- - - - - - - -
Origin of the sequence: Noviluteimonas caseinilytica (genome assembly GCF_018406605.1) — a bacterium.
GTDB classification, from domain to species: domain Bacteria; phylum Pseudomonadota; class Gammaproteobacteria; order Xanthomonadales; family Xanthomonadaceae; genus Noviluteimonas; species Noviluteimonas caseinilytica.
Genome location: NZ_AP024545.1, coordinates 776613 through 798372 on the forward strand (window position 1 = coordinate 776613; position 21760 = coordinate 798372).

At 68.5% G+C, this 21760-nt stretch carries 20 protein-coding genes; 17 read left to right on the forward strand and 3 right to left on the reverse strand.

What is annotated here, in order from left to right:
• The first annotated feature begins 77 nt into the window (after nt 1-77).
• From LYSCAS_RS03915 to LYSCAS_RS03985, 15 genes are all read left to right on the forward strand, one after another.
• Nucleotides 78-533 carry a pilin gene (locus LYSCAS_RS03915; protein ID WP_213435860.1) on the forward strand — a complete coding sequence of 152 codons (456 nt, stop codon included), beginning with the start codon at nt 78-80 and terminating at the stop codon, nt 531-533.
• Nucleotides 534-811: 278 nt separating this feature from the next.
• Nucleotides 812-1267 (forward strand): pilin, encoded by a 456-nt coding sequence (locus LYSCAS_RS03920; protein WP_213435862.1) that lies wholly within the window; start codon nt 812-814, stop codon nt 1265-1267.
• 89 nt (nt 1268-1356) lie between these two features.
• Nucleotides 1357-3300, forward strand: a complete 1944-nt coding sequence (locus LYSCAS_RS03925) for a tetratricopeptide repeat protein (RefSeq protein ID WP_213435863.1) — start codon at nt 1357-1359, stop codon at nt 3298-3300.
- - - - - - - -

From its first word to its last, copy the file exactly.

Origin of the sequence: Noviluteimonas caseinilytica (genome assembly GCF_018406605.1) — a bacterium.
GTDB classification, from domain to species: domain Bacteria; phylum Pseudomonadota; class Gammaproteobacteria; order Xanthomonadales; family Xanthomonadaceae; genus Noviluteimonas; species Noviluteimonas caseinilytica.
Genome location: NZ_AP024545.1, coordinates 776613 through 798372 on the forward strand (window position 1 = coordinate 776613; position 21760 = coordinate 798372).

At 68.5% G+C, this 21760-nt stretch carries 20 protein-coding genes; 17 read left to right on the forward strand and 3 right to left on the reverse strand.

What is annotated here, in order from left to right:
• The first annotated feature begins 77 nt into the window (after nt 1-77).
• From LYSCAS_RS03915 to LYSCAS_RS03985, 15 genes are all read left to right on the forward strand, one after another.
• Nucleotides 78-533 carry a pilin gene (locus LYSCAS_RS03915; protein ID WP_213435860.1) on the forward strand — a complete coding sequence of 152 codons (456 nt, stop codon included), beginning with the start codon at nt 78-80 and terminating at the stop codon, nt 531-533.
• Nucleotides 534-811: 278 nt separating this feature from the next.
• Nucleotides 812-1267 (forward strand): pilin, encoded by a 456-nt coding sequence (locus LYSCAS_RS03920; protein WP_213435862.1) that lies wholly within the window; start codon nt 812-814, stop codon nt 1265-1267.
• 89 nt (nt 1268-1356) lie between these two features.
• Nucleotides 1357-3300, forward strand: a complete 1944-nt coding sequence (locus LYSCAS_RS03925) for a tetratricopeptide repeat protein (RefSeq protein ID WP_213435863.1) — start codon at nt 1357-1359, stop codon at nt 3298-3300.